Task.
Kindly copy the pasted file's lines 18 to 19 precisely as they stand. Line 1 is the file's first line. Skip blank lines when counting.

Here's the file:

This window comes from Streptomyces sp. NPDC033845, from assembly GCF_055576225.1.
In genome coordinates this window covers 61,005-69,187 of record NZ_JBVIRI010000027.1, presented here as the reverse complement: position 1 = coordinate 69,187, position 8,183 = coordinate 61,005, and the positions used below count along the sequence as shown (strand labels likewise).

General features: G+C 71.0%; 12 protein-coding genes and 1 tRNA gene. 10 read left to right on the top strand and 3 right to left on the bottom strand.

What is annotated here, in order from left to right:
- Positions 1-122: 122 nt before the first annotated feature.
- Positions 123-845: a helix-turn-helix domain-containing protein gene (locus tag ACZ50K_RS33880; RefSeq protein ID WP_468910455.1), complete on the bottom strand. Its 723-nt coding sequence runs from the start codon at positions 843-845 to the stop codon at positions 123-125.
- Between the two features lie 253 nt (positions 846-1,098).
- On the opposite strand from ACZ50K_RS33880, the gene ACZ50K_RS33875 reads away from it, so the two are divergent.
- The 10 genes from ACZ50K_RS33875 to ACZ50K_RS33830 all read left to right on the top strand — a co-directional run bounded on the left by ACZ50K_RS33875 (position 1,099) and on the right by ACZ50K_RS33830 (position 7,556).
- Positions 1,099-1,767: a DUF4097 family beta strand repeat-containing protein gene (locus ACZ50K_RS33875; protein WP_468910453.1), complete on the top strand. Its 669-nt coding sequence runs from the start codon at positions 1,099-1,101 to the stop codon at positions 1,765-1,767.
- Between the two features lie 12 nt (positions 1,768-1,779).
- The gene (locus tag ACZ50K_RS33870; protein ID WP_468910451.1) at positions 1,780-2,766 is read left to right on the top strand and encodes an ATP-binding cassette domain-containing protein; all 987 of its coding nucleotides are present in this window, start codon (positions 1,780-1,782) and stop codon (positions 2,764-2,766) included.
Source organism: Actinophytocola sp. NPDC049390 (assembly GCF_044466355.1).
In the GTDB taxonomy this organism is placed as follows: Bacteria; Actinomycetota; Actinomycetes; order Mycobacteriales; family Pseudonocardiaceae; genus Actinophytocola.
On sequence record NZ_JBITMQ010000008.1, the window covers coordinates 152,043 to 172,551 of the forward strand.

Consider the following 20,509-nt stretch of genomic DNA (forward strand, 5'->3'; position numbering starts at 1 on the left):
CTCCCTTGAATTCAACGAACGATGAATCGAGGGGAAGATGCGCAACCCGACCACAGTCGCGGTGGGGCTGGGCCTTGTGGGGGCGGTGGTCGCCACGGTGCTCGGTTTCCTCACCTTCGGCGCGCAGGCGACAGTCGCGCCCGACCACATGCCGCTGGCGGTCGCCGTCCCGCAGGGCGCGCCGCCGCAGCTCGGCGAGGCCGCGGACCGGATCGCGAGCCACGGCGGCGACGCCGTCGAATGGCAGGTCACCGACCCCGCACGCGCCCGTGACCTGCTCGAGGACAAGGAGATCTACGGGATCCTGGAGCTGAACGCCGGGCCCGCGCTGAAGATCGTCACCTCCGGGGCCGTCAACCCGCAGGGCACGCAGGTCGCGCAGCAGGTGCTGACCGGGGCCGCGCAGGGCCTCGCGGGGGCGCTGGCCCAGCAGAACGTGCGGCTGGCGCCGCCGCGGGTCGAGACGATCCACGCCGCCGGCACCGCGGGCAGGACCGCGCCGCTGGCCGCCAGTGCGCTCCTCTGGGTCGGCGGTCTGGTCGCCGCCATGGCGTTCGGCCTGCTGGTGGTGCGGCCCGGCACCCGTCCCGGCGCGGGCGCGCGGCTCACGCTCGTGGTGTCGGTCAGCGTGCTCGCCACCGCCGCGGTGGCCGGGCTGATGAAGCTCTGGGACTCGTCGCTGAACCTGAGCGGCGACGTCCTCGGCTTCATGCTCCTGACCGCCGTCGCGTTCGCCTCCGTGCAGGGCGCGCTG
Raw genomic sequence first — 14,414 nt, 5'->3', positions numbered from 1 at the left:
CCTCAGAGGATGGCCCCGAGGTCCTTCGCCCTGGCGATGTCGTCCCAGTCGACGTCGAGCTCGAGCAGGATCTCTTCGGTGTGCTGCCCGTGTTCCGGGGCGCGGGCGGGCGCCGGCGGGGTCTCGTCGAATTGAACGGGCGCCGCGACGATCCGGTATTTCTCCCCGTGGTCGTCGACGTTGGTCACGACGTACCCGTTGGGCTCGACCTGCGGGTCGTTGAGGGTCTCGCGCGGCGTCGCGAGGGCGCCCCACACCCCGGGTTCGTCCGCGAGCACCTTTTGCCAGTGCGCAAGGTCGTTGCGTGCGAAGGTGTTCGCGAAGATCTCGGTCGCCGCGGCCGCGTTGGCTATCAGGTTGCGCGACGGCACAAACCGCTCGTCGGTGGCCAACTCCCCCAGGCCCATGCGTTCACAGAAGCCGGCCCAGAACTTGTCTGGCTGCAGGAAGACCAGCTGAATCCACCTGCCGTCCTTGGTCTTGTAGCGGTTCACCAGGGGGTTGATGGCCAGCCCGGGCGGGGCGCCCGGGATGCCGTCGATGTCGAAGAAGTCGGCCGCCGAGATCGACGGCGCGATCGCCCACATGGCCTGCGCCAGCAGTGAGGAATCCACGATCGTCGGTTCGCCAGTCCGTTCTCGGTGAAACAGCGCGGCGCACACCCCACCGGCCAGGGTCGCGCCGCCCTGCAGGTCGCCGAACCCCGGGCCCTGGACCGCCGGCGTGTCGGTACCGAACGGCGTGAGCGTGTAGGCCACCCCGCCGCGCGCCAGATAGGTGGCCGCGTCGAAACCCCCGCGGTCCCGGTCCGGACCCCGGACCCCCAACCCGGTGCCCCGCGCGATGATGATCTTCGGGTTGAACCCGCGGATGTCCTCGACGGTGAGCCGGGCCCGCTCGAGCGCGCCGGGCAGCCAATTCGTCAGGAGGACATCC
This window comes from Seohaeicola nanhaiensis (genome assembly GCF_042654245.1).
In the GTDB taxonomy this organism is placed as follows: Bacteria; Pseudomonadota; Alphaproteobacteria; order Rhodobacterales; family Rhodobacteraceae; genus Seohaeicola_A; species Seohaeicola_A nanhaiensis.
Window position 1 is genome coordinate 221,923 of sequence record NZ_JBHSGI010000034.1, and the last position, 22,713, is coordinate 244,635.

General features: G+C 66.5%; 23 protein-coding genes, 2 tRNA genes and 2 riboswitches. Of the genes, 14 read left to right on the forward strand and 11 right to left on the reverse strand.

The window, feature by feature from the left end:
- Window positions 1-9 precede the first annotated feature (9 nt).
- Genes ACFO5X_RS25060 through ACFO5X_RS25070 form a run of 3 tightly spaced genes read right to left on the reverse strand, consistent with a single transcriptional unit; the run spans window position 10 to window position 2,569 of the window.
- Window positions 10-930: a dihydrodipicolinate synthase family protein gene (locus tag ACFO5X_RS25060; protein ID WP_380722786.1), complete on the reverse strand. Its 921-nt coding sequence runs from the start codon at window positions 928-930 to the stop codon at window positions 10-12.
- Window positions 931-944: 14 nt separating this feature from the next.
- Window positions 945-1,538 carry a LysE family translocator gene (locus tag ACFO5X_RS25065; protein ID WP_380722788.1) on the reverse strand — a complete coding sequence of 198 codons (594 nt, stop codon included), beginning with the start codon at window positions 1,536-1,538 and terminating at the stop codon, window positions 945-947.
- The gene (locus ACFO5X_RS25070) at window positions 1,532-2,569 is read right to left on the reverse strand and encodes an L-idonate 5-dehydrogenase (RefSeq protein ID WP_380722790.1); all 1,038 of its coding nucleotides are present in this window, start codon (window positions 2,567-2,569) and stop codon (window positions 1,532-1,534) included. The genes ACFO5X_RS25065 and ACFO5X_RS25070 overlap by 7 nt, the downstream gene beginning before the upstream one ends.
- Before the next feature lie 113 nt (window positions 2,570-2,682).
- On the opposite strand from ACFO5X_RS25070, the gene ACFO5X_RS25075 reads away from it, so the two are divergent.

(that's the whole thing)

Raw genomic sequence first — 14,414 nt, 5'->3', positions numbered from 1 at the left:
CCTCAGAGGATGGCCCCGAGGTCCTTCGCCCTGGCGATGTCGTCCCAGTCGACGTCGAGCTCGAGCAGGATCTCTTCGGTGTGCTGCCCGTGTTCCGGGGCGCGGGCGGGCGCCGGCGGGGTCTCGTCGAATTGAACGGGCGCCGCGACGATCCGGTATTTCTCCCCGTGGTCGTCGACGTTGGTCACGACGTACCCGTTGGGCTCGACCTGCGGGTCGTTGAGGGTCTCGCGCGGCGTCGCGAGGGCGCCCCACACCCCGGGTTCGTCCGCGAGCACCTTTTGCCAGTGCGCAAGGTCGTTGCGTGCGAAGGTGTTCGCGAAGATCTCGGTCGCCGCGGCCGCGTTGGCTATCAGGTTGCGCGACGGCACAAACCGCTCGTCGGTGGCCAACTCCCCCAGGCCCATGCGTTCACAGAAGCCGGCCCAGAACTTGTCTGGCTGCAGGAAGACCAGCTGAATCCACCTGCCGTCCTTGGTCTTGTAGCGGTTCACCAGGGGGTTGATGGCCAGCCCGGGCGGGGCGCCCGGGATGCCGTCGATGTCGAAGAAGTCGGCCGCCGAGATCGACGGCGCGATCGCCCACATGGCCTGCGCCAGCAGTGAGGAATCCACGATCGTCGGTTCGCCAGTCCGTTCTCGGTGAAACAGCGCGGCGCACACCCCACCGGCCAGGGTCGCGCCGCCCTGCAGGTCGCCGAACCCCGGGCCCTGGACCGCCGGCGTGTCGGTACCGAACGGCGTGAGCGTGTAGGCCACCCCGCCGCGCGCCAGATAGGTGGCCGCGTCGAAACCCCCGCGGTCCCGGTCCGGACCCCGGACCCCCAACCCGGTGCCCCGCGCGATGATGATCTTCGGGTTGAACCCGCGGATGTCCTCGACGGTGAGCCGGGCCCGCTCGAGCGCGCCGGGCAGCCAATTCGTCAGGAGGACATCC